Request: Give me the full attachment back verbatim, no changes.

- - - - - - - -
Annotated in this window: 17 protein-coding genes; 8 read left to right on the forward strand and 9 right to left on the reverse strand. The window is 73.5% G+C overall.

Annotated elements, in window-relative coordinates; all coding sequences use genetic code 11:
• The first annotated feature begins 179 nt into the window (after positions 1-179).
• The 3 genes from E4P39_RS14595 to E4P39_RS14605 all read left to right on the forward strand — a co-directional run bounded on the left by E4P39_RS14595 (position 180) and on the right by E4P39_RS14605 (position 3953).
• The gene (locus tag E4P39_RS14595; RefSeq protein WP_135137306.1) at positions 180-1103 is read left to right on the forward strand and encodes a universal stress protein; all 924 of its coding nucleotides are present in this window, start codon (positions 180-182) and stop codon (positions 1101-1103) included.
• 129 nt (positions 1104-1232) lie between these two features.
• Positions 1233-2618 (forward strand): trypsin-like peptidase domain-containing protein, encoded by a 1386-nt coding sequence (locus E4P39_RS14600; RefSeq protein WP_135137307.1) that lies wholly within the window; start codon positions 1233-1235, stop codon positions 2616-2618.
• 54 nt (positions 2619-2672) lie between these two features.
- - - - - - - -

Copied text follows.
Annotated in this window: 17 protein-coding genes; 8 read left to right on the forward strand and 9 right to left on the reverse strand. The window is 73.5% G+C overall.

Annotated elements, in window-relative coordinates; all coding sequences use genetic code 11:
• The first annotated feature begins 179 nt into the window (after positions 1-179).
• The 3 genes from E4P39_RS14595 to E4P39_RS14605 all read left to right on the forward strand — a co-directional run bounded on the left by E4P39_RS14595 (position 180) and on the right by E4P39_RS14605 (position 3953).
• The gene (locus tag E4P39_RS14595; RefSeq protein WP_135137306.1) at positions 180-1103 is read left to right on the forward strand and encodes a universal stress protein; all 924 of its coding nucleotides are present in this window, start codon (positions 180-182) and stop codon (positions 1101-1103) included.
• 129 nt (positions 1104-1232) lie between these two features.
• Positions 1233-2618 (forward strand): trypsin-like peptidase domain-containing protein, encoded by a 1386-nt coding sequence (locus E4P39_RS14600; RefSeq protein WP_135137307.1) that lies wholly within the window; start codon positions 1233-1235, stop codon positions 2616-2618.
• 54 nt (positions 2619-2672) lie between these two features.